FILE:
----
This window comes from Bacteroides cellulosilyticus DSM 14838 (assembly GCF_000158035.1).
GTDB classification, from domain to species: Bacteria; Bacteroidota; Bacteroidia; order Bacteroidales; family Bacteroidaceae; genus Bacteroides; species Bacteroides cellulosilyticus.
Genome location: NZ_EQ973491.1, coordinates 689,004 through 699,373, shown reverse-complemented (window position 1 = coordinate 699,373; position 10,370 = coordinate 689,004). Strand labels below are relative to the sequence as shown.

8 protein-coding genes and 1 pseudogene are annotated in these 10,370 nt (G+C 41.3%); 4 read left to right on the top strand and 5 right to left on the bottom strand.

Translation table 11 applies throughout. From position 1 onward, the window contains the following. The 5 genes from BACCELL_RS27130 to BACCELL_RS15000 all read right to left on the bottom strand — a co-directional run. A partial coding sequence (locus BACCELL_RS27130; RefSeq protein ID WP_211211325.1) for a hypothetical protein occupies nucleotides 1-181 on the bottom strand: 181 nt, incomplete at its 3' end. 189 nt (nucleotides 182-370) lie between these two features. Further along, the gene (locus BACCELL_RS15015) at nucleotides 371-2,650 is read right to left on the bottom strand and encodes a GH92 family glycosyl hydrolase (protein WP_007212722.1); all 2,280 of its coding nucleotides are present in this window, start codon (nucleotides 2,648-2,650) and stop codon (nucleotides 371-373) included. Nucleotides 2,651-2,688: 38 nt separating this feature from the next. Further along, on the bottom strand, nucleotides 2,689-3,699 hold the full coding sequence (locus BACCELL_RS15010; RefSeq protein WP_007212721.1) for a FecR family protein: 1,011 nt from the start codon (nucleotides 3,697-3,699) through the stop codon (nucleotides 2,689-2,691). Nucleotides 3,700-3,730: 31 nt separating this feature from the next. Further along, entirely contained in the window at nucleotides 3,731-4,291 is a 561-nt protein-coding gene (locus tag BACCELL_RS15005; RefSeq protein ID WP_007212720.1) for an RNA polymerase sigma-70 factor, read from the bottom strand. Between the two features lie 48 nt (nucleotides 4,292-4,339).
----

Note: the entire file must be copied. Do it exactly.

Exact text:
This window comes from Bacteroides cellulosilyticus DSM 14838 (assembly GCF_000158035.1).
GTDB classification, from domain to species: Bacteria; Bacteroidota; Bacteroidia; order Bacteroidales; family Bacteroidaceae; genus Bacteroides; species Bacteroides cellulosilyticus.
Genome location: NZ_EQ973491.1, coordinates 689,004 through 699,373, shown reverse-complemented (window position 1 = coordinate 699,373; position 10,370 = coordinate 689,004). Strand labels below are relative to the sequence as shown.

8 protein-coding genes and 1 pseudogene are annotated in these 10,370 nt (G+C 41.3%); 4 read left to right on the top strand and 5 right to left on the bottom strand.

Translation table 11 applies throughout. From position 1 onward, the window contains the following. The 5 genes from BACCELL_RS27130 to BACCELL_RS15000 all read right to left on the bottom strand — a co-directional run. A partial coding sequence (locus BACCELL_RS27130; RefSeq protein ID WP_211211325.1) for a hypothetical protein occupies nucleotides 1-181 on the bottom strand: 181 nt, incomplete at its 3' end. 189 nt (nucleotides 182-370) lie between these two features. Further along, the gene (locus BACCELL_RS15015) at nucleotides 371-2,650 is read right to left on the bottom strand and encodes a GH92 family glycosyl hydrolase (protein WP_007212722.1); all 2,280 of its coding nucleotides are present in this window, start codon (nucleotides 2,648-2,650) and stop codon (nucleotides 371-373) included. Nucleotides 2,651-2,688: 38 nt separating this feature from the next. Further along, on the bottom strand, nucleotides 2,689-3,699 hold the full coding sequence (locus BACCELL_RS15010; RefSeq protein WP_007212721.1) for a FecR family protein: 1,011 nt from the start codon (nucleotides 3,697-3,699) through the stop codon (nucleotides 2,689-2,691). Nucleotides 3,700-3,730: 31 nt separating this feature from the next. Further along, entirely contained in the window at nucleotides 3,731-4,291 is a 561-nt protein-coding gene (locus tag BACCELL_RS15005; RefSeq protein ID WP_007212720.1) for an RNA polymerase sigma-70 factor, read from the bottom strand. Between the two features lie 48 nt (nucleotides 4,292-4,339).